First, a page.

Reviewed by Lisa Newman

Eating Well through Cancer

By Holly Clegg and Gerald Miletello

And The Whole-Food Guide for Breast Cancer Survivors

By Edward Bauman and Helayne Waldman

Good nutrition is essential for all breast cancer survivors. It is also a tool for reducing breast cancer recurrence that can be found right in your own home. Two books that come highly recommended are The Whole-Food Guide for Breast Cancer Survivors and Eating Well through Cancer.

The Whole-Food Guide provides a thorough knowledge base of chemical contaminants to avoid as well nutrients to enjoy in abundance. Chapters also provide support on glucose, weight and insulin control. While authors Bauman and Waldman are culinary and nutrition experts, the book is also balanced with easy recipes, menu plans and cancer survivor anecdotes.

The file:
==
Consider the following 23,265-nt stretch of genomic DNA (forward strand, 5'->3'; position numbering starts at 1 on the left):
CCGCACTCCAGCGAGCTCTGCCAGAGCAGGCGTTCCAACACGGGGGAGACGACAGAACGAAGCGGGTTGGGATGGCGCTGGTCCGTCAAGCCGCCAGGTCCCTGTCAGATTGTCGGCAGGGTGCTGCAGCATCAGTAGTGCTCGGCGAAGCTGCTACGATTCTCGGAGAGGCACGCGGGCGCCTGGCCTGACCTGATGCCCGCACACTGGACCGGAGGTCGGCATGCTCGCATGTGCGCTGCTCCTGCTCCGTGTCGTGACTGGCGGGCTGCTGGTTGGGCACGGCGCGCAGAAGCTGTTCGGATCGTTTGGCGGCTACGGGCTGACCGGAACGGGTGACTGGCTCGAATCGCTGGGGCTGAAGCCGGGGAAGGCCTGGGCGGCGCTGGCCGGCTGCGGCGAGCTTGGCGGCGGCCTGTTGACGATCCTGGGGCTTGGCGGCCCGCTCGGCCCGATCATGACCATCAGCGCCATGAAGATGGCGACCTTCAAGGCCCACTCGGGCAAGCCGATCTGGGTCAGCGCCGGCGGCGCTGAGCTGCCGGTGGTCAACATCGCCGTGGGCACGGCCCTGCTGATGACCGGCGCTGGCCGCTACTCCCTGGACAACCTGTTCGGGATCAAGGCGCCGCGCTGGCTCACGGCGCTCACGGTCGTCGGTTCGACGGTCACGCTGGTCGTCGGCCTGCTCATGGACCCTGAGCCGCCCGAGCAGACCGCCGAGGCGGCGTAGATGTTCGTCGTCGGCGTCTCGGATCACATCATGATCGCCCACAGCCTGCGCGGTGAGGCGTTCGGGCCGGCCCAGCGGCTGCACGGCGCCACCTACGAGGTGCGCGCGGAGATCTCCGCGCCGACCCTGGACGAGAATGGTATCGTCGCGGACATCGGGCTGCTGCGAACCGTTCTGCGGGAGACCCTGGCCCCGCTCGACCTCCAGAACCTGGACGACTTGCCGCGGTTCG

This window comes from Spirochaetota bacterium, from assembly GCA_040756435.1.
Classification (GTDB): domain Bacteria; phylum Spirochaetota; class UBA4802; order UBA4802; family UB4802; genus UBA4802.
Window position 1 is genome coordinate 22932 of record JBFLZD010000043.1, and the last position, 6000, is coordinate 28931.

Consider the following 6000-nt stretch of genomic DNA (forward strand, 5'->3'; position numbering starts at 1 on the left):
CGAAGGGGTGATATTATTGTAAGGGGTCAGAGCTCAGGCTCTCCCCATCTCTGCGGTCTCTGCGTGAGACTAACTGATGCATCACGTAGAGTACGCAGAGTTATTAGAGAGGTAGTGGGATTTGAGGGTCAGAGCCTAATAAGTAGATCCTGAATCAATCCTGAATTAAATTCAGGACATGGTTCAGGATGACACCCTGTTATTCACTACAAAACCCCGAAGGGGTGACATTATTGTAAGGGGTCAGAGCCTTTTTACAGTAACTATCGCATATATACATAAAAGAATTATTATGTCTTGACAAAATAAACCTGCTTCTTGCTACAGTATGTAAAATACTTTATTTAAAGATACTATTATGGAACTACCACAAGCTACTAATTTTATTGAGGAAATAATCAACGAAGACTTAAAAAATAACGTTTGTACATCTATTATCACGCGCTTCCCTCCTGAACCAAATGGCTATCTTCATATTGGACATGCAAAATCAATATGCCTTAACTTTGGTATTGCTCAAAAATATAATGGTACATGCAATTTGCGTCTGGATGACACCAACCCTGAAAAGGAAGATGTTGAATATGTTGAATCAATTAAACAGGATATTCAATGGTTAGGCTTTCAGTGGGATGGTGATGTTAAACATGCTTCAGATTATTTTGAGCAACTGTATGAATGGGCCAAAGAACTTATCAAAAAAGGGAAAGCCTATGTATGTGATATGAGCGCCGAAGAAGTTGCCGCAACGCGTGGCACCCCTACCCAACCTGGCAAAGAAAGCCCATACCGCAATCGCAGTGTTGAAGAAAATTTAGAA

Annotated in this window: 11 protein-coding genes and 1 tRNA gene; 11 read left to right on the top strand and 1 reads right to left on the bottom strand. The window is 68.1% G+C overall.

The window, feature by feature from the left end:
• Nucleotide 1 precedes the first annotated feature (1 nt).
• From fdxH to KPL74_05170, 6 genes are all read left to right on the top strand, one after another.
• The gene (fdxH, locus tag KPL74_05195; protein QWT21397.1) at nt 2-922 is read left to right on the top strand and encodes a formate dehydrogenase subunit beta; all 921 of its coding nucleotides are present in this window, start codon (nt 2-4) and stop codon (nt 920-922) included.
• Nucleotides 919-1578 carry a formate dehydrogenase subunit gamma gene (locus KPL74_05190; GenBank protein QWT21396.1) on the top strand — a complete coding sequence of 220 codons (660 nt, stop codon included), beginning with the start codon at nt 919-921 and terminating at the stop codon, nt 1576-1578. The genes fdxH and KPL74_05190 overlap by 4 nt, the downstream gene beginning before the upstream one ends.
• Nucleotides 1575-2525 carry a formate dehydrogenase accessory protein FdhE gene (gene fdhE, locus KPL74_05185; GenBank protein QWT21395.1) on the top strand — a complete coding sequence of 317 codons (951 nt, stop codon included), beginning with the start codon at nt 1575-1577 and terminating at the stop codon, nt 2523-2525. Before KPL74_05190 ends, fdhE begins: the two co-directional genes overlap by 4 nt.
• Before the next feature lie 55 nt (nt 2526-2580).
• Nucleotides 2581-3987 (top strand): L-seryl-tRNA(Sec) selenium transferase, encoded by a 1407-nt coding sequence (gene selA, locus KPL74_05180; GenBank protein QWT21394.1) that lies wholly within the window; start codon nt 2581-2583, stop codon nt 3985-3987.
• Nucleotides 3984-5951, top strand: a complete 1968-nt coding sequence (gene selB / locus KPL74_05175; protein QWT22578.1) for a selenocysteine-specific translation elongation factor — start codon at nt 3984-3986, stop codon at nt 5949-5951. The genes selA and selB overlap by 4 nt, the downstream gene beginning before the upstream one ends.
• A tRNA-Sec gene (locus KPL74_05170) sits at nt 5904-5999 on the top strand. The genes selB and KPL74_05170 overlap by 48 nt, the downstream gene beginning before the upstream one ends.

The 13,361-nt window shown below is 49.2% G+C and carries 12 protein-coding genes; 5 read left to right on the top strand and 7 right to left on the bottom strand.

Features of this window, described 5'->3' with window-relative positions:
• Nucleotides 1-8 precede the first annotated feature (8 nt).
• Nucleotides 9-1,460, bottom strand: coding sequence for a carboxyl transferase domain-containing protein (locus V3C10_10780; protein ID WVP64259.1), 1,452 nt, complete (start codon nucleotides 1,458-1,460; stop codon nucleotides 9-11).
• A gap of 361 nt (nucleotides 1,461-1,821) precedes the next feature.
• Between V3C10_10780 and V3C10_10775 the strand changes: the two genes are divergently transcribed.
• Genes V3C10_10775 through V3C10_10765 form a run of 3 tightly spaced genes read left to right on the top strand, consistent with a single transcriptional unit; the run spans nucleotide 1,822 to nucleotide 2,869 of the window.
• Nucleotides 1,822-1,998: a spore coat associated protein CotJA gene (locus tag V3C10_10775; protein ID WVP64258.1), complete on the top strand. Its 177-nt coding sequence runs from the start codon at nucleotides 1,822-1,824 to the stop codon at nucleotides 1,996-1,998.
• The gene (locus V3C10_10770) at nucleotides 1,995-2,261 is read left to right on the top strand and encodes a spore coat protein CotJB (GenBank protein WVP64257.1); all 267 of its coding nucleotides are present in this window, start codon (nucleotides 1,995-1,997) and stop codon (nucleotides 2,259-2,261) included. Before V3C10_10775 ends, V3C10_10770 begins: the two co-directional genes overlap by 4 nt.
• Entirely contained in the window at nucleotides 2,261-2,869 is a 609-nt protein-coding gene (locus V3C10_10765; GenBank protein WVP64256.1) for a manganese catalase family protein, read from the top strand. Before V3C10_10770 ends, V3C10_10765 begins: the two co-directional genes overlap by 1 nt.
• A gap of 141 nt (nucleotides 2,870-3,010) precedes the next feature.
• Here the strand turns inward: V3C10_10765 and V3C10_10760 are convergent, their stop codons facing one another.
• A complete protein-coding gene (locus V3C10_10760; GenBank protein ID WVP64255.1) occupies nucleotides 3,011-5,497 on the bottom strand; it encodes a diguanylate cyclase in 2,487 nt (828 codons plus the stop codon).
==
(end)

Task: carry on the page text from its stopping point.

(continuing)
If you’re looking to get into the kitchen immediately, Eating Well may appeal to you more. The recipes are attractively organized into sections according to various stages of treatment and each recipe is complete with a nutritional breakdown and doctor commentary. Recipes are also cross referenced with regard to which are best tolerated during various unpleasant cancer treatment side effects.

While the cancer patient and survivor certainly will benefit from both of these nutrition guides, caregivers are also given a proactive way to help loved ones through this difficult time.

Reviewed by Lisa Newman

How Children Succeed: Grit, Curiosity, and the Hidden Power of Character

By Paul Tough